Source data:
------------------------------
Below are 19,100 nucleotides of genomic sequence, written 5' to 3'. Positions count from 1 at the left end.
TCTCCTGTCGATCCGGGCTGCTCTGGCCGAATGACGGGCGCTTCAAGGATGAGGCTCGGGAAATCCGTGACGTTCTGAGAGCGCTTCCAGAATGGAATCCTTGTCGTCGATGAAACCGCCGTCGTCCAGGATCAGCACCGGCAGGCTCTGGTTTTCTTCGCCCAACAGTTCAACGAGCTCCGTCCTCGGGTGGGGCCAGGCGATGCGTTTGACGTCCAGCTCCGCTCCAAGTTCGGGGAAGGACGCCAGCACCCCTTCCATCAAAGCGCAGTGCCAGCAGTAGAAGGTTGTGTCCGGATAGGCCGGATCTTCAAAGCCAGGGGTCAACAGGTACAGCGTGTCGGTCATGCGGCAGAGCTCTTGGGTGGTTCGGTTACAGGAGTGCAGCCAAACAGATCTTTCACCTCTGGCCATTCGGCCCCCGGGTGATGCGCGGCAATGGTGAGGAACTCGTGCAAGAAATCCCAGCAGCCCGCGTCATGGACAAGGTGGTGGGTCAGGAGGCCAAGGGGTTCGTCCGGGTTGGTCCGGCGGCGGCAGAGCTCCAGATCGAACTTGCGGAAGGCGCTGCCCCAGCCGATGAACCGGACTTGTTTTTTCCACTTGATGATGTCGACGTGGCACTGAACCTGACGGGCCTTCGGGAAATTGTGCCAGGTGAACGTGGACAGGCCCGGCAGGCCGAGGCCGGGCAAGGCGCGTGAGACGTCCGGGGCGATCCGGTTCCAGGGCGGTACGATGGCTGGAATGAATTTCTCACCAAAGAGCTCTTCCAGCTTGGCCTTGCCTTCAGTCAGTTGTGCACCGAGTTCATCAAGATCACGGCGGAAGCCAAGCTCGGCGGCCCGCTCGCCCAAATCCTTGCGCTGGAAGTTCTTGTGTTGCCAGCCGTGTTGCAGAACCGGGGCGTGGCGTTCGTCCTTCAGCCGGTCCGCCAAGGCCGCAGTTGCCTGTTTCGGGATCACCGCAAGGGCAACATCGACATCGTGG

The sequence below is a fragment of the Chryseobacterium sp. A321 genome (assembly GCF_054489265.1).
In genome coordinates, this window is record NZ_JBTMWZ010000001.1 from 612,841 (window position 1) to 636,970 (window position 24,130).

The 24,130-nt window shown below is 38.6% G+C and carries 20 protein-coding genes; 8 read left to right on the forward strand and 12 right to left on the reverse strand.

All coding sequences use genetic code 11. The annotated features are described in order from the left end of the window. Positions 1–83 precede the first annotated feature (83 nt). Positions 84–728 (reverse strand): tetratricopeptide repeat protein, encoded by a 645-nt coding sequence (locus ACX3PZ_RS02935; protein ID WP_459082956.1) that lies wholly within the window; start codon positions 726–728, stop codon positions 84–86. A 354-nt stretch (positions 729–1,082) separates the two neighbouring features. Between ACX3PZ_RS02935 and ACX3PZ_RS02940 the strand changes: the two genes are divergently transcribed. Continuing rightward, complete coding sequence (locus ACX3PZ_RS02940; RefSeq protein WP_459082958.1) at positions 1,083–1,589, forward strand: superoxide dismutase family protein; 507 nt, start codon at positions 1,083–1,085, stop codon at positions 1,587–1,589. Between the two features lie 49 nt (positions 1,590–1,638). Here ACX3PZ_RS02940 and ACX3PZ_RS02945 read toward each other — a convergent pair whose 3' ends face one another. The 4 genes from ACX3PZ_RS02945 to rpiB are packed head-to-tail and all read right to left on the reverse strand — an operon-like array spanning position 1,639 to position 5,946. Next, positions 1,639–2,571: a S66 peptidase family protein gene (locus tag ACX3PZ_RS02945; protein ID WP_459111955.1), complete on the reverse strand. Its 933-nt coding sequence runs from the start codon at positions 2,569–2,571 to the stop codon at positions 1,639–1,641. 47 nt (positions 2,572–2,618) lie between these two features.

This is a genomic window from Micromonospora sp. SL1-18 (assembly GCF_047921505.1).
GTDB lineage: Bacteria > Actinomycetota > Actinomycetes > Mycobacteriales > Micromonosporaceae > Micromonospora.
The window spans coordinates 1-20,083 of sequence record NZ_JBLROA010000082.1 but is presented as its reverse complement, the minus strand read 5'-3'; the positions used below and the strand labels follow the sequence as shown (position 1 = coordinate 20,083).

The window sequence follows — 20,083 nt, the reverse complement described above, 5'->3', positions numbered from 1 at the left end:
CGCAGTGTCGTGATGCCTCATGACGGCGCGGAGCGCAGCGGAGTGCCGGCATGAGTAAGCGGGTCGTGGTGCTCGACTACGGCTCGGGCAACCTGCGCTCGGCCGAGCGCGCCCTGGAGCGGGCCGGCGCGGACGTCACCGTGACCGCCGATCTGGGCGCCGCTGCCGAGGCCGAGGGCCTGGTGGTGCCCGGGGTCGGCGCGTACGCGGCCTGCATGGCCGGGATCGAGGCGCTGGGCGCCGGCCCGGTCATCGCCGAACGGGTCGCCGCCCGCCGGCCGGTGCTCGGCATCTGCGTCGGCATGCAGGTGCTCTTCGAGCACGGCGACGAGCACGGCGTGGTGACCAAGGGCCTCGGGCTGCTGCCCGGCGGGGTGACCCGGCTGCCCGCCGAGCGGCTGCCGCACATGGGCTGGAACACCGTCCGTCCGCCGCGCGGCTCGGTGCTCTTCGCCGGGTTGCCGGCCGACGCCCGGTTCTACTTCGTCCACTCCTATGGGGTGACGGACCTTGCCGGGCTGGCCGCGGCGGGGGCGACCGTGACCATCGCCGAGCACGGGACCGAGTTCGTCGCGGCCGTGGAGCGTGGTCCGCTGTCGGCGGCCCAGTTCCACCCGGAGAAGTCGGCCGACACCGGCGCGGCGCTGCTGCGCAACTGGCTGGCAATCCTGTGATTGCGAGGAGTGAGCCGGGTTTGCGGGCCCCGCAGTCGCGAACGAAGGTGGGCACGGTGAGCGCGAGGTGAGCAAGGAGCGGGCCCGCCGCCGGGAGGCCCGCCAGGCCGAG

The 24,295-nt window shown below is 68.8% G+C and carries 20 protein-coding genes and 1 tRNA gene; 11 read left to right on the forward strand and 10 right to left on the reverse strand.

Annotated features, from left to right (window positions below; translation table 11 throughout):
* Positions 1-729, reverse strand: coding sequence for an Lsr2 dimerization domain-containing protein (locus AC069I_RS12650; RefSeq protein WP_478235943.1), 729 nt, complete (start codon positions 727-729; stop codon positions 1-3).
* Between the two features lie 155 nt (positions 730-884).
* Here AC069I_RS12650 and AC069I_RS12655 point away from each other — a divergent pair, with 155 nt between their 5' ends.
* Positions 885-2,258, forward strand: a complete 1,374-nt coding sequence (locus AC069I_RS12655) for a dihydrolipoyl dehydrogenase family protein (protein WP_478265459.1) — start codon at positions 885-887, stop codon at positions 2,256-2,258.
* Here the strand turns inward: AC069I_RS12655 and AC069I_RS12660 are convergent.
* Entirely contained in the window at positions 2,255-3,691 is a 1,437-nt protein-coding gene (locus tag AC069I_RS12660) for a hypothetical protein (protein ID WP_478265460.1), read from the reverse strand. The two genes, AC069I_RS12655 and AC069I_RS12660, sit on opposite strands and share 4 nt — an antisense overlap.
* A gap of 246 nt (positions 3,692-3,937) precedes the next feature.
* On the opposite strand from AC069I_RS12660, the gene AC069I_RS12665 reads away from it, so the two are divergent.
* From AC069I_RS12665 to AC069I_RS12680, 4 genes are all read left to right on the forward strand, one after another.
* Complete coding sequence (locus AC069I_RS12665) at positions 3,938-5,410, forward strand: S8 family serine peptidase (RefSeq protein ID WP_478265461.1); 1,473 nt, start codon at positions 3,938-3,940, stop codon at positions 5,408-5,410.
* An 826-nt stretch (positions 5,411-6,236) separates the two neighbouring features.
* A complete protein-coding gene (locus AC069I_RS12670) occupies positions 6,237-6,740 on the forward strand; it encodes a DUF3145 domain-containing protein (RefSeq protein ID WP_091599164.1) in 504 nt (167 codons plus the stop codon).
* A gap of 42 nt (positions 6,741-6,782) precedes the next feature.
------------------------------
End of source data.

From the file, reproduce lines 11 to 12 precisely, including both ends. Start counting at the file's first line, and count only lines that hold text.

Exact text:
CGCAGTGTCGTGATGCCTCATGACGGCGCGGAGCGCAGCGGAGTGCCGGCATGAGTAAGCGGGTCGTGGTGCTCGACTACGGCTCGGGCAACCTGCGCTCGGCCGAGCGCGCCCTGGAGCGGGCCGGCGCGGACGTCACCGTGACCGCCGATCTGGGCGCCGCTGCCGAGGCCGAGGGCCTGGTGGTGCCCGGGGTCGGCGCGTACGCGGCCTGCATGGCCGGGATCGAGGCGCTGGGCGCCGGCCCGGTCATCGCCGAACGGGTCGCCGCCCGCCGGCCGGTGCTCGGCATCTGCGTCGGCATGCAGGTGCTCTTCGAGCACGGCGACGAGCACGGCGTGGTGACCAAGGGCCTCGGGCTGCTGCCCGGCGGGGTGACCCGGCTGCCCGCCGAGCGGCTGCCGCACATGGGCTGGAACACCGTCCGTCCGCCGCGCGGCTCGGTGCTCTTCGCCGGGTTGCCGGCCGACGCCCGGTTCTACTTCGTCCACTCCTATGGGGTGACGGACCTTGCCGGGCTGGCCGCGGCGGGGGCGACCGTGACCATCGCCGAGCACGGGACCGAGTTCGTCGCGGCCGTGGAGCGTGGTCCGCTGTCGGCGGCCCAGTTCCACCCGGAGAAGTCGGCCGACACCGGCGCGGCGCTGCTGCGCAACTGGCTGGCAATCCTGTGATTGCGAGGAGTGAGCCGGGTTTGCGGGCCCCGCAGTCGCGAACGAAGGTGGGCACGGTGAGCGCGAGGTGAGCAAGGAGCGGGCCCGCCGCCGGGAGGCCCGCCAGGCCGAG

The 24,295-nt window shown below is 68.8% G+C and carries 20 protein-coding genes and 1 tRNA gene; 11 read left to right on the forward strand and 10 right to left on the reverse strand.